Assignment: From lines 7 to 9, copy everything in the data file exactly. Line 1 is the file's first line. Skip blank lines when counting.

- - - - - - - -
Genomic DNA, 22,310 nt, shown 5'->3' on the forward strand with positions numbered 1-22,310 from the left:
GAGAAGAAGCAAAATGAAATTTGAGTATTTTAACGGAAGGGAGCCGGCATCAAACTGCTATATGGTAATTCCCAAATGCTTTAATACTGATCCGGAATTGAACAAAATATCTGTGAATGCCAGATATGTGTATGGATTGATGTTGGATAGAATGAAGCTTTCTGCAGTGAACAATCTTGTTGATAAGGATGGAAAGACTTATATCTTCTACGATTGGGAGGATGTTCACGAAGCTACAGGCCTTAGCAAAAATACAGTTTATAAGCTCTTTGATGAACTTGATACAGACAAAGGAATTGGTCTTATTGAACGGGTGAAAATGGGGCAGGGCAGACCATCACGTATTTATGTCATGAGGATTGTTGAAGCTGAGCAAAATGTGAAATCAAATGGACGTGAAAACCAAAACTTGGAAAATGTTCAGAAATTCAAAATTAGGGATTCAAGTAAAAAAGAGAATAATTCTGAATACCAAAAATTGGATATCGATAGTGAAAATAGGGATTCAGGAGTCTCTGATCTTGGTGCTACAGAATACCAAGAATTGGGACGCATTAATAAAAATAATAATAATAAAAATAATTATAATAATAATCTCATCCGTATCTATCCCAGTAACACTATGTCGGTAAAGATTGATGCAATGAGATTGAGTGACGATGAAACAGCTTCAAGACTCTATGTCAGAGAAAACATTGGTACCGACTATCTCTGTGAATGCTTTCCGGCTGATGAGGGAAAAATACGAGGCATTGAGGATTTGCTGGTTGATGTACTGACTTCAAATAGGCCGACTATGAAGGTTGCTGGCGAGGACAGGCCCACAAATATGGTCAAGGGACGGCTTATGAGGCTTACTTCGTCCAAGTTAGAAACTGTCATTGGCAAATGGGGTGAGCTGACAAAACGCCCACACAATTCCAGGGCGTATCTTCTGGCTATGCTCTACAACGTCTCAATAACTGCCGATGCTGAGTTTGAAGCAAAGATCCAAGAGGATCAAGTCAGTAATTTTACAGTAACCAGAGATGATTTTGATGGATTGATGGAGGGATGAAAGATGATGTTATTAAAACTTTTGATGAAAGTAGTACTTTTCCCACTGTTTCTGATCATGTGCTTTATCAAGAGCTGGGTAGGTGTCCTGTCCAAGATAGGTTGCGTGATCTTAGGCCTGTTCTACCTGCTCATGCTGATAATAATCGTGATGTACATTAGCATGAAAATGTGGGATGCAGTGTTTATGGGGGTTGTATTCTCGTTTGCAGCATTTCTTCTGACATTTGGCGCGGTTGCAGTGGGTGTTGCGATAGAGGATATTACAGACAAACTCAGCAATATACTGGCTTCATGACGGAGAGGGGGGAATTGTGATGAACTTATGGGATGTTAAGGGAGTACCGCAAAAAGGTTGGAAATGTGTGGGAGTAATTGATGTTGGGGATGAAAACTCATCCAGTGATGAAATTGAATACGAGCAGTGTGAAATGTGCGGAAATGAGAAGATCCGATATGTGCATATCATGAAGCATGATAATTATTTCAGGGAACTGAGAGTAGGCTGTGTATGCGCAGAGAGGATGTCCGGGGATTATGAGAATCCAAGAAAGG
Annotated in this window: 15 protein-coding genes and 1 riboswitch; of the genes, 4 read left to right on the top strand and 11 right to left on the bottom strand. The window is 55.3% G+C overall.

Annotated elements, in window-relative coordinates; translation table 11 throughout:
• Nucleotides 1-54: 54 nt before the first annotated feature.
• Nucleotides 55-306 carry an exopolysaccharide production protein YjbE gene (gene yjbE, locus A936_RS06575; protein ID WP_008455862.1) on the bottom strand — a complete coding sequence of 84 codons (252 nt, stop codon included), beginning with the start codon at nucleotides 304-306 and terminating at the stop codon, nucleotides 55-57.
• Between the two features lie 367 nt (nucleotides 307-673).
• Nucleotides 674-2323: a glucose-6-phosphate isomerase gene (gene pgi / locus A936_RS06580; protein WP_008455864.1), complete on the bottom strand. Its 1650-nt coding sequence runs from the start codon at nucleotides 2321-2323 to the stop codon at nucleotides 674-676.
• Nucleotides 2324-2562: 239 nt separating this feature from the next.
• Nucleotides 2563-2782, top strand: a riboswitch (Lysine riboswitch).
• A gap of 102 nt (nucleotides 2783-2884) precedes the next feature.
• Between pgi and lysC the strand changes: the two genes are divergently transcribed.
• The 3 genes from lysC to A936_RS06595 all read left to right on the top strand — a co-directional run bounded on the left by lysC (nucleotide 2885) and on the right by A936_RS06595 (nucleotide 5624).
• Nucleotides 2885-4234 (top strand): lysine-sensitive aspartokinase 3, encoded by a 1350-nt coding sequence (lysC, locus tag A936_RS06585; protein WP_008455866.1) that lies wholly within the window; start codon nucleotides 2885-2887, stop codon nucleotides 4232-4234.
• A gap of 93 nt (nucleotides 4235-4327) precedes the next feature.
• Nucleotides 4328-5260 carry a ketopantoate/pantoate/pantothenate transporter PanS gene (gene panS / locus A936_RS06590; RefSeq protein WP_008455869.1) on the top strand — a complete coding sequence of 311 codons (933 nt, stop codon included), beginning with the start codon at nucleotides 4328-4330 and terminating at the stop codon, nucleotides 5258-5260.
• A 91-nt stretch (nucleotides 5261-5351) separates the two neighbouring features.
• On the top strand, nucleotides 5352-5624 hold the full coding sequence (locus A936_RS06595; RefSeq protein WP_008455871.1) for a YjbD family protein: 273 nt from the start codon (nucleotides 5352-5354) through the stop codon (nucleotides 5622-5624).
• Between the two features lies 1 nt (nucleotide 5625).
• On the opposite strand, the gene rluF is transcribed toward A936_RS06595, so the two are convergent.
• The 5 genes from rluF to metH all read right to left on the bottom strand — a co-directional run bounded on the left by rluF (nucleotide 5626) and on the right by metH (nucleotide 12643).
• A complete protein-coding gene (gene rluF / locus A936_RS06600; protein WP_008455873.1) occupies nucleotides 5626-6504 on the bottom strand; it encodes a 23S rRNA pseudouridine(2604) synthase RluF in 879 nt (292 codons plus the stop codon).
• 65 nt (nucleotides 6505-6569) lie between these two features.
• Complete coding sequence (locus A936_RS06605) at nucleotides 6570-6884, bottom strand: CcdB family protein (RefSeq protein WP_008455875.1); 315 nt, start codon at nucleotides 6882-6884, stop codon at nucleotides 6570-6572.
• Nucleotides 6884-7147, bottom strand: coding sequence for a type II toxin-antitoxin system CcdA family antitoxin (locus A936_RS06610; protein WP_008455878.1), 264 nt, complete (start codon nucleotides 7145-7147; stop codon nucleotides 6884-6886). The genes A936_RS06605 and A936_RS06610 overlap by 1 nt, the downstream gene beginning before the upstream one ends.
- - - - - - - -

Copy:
• Between the two features lie 367 nt (nucleotides 307-673).
• Nucleotides 674-2323: a glucose-6-phosphate isomerase gene (gene pgi / locus A936_RS06580; protein WP_008455864.1), complete on the bottom strand. Its 1650-nt coding sequence runs from the start codon at nucleotides 2321-2323 to the stop codon at nucleotides 674-676.
• Nucleotides 2324-2562: 239 nt separating this feature from the next.